University Hospital in Newark, Robert Wood Johnson University Hospital in New Brunswick and HackensackUMC have been designated to treat potential patients with Ebola under an executive order signed Oct. 22 by New Jersey Gov. Chris Christie.
According to a news release from the governors office, Executive Order 164 creates an Ebola Virus Disease Joint Response team to direct and coordinate on all matters pertaining to New Jerseys public health response. Administration officials, state agencies and departments are to work in a coordinated manner to protect the health and safety of New Jersey residents and to execute decisions in an efficient and effective manner, according to the release. The EVD-JRT also will form an advisory panel of additional administration entities, as well as representatives from the medical community.
Departments included in the multi-agency team are the state departments of health, human services and education, the offices of the attorney general and homeland security and preparedness, and the New Jersey state police. The EVD-JRT also will coordinate with federal and state partners, which include New Jersey Transit and the departments of children and families, environmental protection, transportation and military and veterans affairs.
The three hospitals will be supported by the New Jersey Department of Health and a Centers for Disease Control and Prevention technical assistance teams with onsite visits, training and ongoing technical support.
The health department directed hospital CEOs in New Jersey to conduct drills to test ED processes for promptly identifying and isolating suspected Ebola patients. Drills were completed before Oct. 17.
New Jersey hospital systems have been tested with more than a dozen false alarms in which individuals presented to hospitals with symptoms or travel history. The New Jersey Hospital Association is surveying all hospitals conducting these drills and collecting data that is being shared with the state health department in order to prioritize additional training needs.
The Rutgers University School of Public Health is training key health educators statewide about the prevention of occupational exposure to the Ebola virus. Commissioner Mary ODowd has held briefing calls for 738 hospital officials, county and local health departments and EMS leaders.
The state health department is coordinating with local health departments to assess readiness for management of suspected Ebola cases, including establishing protocols around local isolation and quarantine of individuals as well as the disposal and transportation of regulated medical waste.
The state health department also is working with the CDC to prepare the state lab to test Ebola samples. In preparation, the state police hazardous materials unit has developed protocols with the state for handling and delivery of blood samples. The New Jersey Department of Environmental Protection is working with contractors to establish a removal and disposal protocol for infected debris and waste handling.
On Oct. 16, Newark Liberty International Airport implemented active screening for passengers who had begun their travel in an affected West African country. This screening includes temperature checks, visual inspection for symptoms and history of risk of exposure. Department of Health epidemiologists and physicians are in regular communication with the CDC officials at the airport and responding hospitals to collaborate on management of passenger evaluation and follow-up protocols, including possible quarantine.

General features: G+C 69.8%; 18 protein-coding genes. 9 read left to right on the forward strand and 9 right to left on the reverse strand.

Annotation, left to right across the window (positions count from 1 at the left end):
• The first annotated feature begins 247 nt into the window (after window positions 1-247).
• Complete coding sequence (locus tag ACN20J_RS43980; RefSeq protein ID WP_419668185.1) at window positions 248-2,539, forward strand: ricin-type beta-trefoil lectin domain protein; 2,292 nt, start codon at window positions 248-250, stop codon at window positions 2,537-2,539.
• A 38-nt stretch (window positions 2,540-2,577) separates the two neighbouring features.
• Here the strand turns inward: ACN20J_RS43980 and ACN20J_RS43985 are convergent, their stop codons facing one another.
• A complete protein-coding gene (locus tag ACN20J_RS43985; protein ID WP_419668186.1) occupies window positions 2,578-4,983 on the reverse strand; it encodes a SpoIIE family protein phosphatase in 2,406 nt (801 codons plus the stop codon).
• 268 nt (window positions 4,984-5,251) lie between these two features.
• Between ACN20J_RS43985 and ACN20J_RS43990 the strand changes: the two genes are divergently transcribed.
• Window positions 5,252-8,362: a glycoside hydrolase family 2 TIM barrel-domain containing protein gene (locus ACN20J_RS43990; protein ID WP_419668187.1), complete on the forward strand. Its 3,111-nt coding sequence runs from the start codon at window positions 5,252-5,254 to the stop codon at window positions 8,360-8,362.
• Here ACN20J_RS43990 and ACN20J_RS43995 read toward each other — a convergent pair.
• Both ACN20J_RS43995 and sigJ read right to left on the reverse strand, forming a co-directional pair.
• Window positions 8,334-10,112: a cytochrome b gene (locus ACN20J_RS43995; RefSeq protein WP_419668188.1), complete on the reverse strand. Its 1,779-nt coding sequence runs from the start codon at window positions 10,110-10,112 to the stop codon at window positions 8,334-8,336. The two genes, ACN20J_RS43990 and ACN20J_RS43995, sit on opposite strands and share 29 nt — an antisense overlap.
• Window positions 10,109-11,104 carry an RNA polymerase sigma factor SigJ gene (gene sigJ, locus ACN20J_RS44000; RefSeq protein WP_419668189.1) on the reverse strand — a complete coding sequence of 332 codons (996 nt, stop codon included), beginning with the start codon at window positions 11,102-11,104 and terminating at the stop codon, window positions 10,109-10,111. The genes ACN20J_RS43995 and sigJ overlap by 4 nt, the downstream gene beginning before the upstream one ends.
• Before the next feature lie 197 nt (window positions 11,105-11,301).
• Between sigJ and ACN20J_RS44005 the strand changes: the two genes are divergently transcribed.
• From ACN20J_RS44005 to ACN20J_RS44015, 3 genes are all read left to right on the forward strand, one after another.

If CDC advises the state health department of a traveler who is asymptomatic but has some risk of exposure, the health department will determine whether that traveler will be subject to state quarantine. At that point, the DOH will advise local health officials and state officials will coordinate to meet the traveler, serve the quarantine order and assist.
Symptomatic travelers immediately will be transferred to one of the three designated New Jersey hospitals under escort.
The state Department of Children and Families has prepared guidance for screeners who identify a parent or caregiver exhibiting Ebola symptoms. DCF is identifying resource home caretakers who are willing and able to accommodate children who may require placement in the event a parent or caretaker must be hospitalized or separately quarantined.
Agencies are working to ensure emergency responders, hospital and healthcare workers are appropriately trained and equipped. The health department issued guidance to 911 dispatch centers to ensure individuals who exhibit signs or symptoms of possible Ebola are screened to protect first responders. First responders have received updated guidance and will have access to the Rutgers education sessions for additional opportunities.
The Department of Health also ordered nearly $1 million in personal protective equipment for use by hospitals and healthcare workers.
To protect the health of commuters, New Jersey Transit employees are trained in incident response, management of bloodborne pathogens including Ebola and the management of hazardous materials in compliance with federal and state guidelines. NJ TRANSIT formed an internal task force that includes staff from its medical, office of emergency management, environmental, safety and communications departments, and all of the operating lines.
Schools also are in focus. The Department of Education is hosting a webinar for school nurses reviewing the signs and symptoms of Ebola, management of symptomatic individuals and coordination with local and state officials regarding symptomatic individuals.
The department is including updates on Ebola as part of its weekly broadcasts with all chief school administrators and superintendents. It also is putting in place emergency preparedness guidelines should there be a need to close schools or quarantine groups of students if there are symptomatic individuals.